There are physios to help the players with injuries, masseurs to help with the recovery and coaches to lay down the strategies. In coming years, the revamp may change the fortune of the sport and, along with that, of the players who mostly come from the families with little means. Here, ET Sport brings you the stories of four such players:
Bindhu was sent to an orphanage to study because her family didn’t have enough money to provide for her education. While studying at the orphanage, alongside other things, she also learned kho kho. When she got married and had twin sons, she passed on the basic knowledge of the sport to her children. Although kho kho wasn’t a lucrative career option back then, she still encouraged them to take up the sport in the school.
Now, one of her sons, Nikhil B, is part of Rajasthan Warriors in India’s firstever franchise-based kho kho league. “When my mother took us to the school for admission, she saw children playing kho kho. She got me enrolled there. That’s how I started playing kho kho,” said the 21-year-old Nikhil. “Now my parents are very excited to see me play on TV,” he added.
It was a struggle to raise two kids with the meagre salary that his father earned as a truck driver. “He was the only earning member of the family. He used to earn around Rs 10,000-12,000. It was very difficult,” he said.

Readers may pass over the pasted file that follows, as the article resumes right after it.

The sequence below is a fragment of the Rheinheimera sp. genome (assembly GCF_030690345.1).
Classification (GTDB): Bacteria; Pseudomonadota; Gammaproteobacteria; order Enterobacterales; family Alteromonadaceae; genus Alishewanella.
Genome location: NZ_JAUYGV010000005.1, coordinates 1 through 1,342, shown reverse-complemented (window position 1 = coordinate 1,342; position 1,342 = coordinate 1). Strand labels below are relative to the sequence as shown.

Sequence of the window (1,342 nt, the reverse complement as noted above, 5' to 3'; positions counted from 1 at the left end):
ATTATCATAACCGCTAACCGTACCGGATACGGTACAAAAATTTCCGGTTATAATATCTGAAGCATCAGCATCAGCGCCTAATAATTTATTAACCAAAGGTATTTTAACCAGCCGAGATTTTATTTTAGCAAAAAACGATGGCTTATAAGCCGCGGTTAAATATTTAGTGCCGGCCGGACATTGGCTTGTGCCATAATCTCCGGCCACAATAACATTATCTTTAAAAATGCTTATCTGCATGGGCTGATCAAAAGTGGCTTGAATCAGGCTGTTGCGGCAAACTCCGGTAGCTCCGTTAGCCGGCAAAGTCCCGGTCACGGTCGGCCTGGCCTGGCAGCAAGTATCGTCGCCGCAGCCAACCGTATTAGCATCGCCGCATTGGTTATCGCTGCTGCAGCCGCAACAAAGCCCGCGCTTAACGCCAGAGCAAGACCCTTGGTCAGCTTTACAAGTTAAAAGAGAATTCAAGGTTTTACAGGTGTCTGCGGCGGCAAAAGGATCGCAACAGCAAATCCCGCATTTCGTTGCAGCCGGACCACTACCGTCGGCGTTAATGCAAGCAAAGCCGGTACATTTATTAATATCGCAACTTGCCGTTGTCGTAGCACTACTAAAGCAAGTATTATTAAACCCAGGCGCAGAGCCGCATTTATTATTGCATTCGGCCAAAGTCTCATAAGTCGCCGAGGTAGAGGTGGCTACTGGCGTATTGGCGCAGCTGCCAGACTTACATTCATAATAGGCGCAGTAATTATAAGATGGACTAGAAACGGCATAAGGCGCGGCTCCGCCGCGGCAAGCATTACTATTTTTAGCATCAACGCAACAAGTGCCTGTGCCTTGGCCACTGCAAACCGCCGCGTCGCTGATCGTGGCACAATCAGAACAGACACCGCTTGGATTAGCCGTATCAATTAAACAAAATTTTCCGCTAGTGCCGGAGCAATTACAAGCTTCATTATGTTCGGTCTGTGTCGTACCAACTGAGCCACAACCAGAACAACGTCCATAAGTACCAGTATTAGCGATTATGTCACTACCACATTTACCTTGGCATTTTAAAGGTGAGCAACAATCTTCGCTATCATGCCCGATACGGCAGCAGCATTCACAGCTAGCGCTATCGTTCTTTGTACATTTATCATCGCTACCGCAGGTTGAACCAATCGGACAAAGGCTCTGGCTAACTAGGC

It’s still difficult, though his twin brother, Nidhim, has started pitching in some money that he earns through odd jobs.
“My brother does some odd jobs and helps me with my shoes, my travelling etc. He is working while studying to help me, for my future,” Nikhil said adding that his brother is preparing for state Public Service Commission exams and trying his luck for a job in the Army too. Nikhil himself wants to pursue Physical Education and will invest the money in his studies. It may not be much, but it’s something.
Team: Odisha Juggernauts
Vishal’s family never put any restrictions on him. All they ever expected in return was that he didn’t misuse the freedom given to him. Given how he has grown up to be one of the best kho kho players in the country, he has lived up to his family’s expectations.
The 22-year-old from Delhi learned to be responsible very early in his life. He was just 12 years old when he lost his father to tuberculosis in 2012.
The death of the only earning hand of the seven-member family threatened to upend their lives. Thanks to his mother’s resolve and eldest sister’s hard work, they managed to remain afloat. Both of them worked in small factories to keep food on the table and roof on the head. Vishal, barely in his teens, also realised his responsibilities and started contributing in whatever ways he could.